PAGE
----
43. CURL VECTOR • Thus, by Stokes’ Theorem, we get the following approximation to the circulation around the boundary circle Ca:

44. CURL VECTOR Equation 4 • The approximation becomes better as a→ 0. • Thus, we have:

45. CURL & CIRCULATION • Equation 4 gives the relationship between the curl and the circulation. • It shows that curl v ∙n is a measure of the rotating effect of the fluid about the axis n. • The curling effect is greatest about the axis parallel to curl v.

46. CURL & CIRCULATION • Imagine a tiny paddle wheel placed in the fluid at a point P. • The paddle wheel rotates fastest when its axis is parallel to curl v. Fig. 17.8.6, p. 1132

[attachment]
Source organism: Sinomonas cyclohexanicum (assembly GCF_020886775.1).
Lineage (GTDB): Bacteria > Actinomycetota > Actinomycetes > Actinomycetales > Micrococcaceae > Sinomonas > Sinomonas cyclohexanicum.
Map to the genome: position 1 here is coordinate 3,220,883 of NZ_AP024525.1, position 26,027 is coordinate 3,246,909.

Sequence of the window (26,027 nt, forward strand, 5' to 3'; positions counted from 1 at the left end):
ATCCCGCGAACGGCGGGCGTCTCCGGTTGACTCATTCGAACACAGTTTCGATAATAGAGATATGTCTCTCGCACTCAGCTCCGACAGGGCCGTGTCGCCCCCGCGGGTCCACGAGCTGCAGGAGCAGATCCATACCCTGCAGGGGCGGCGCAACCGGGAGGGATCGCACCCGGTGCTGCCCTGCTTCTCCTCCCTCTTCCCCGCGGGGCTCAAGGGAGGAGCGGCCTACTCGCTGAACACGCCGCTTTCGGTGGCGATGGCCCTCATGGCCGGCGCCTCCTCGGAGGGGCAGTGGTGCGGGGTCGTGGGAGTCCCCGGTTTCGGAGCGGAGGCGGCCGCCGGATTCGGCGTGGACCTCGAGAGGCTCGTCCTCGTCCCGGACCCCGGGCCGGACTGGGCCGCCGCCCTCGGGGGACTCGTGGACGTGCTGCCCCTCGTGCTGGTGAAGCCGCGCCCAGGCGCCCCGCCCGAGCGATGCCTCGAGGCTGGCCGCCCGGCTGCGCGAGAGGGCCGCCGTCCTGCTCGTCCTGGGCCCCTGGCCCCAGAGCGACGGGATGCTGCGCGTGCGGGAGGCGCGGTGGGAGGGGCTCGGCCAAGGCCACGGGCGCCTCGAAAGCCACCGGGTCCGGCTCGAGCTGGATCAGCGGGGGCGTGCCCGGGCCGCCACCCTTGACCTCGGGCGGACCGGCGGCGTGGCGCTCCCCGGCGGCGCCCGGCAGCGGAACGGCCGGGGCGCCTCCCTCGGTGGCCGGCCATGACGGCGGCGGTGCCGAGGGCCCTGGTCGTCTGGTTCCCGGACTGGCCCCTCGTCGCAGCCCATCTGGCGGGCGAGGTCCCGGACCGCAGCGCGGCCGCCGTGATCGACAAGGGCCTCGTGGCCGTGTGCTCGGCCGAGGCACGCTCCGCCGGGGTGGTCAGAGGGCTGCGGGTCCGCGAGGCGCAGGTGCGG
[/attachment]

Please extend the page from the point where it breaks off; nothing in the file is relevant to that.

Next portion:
47. CLOSED CURVES • Finally, we mention that Stokes’ Theorem can be used to prove Theorem 4 in Section 16.5: • If curl F = 0 on all of , then F is conservative.

48. CLOSED CURVES • From Theorems 3 and 4 in Section 17.3, we know that F is conservative if for every closed path C. • Given C, suppose we can find an orientable surface S whose boundary is C. • This can be done, but the proof requires advanced techniques.

49. CLOSED CURVES • Then, Stokes’ Theorem gives: • A curve that is not simple can be broken into a number of simple curves. • The integrals around these curves are all 0.

50. CLOSED CURVES • Adding these integrals, we obtain: for any closed curve C.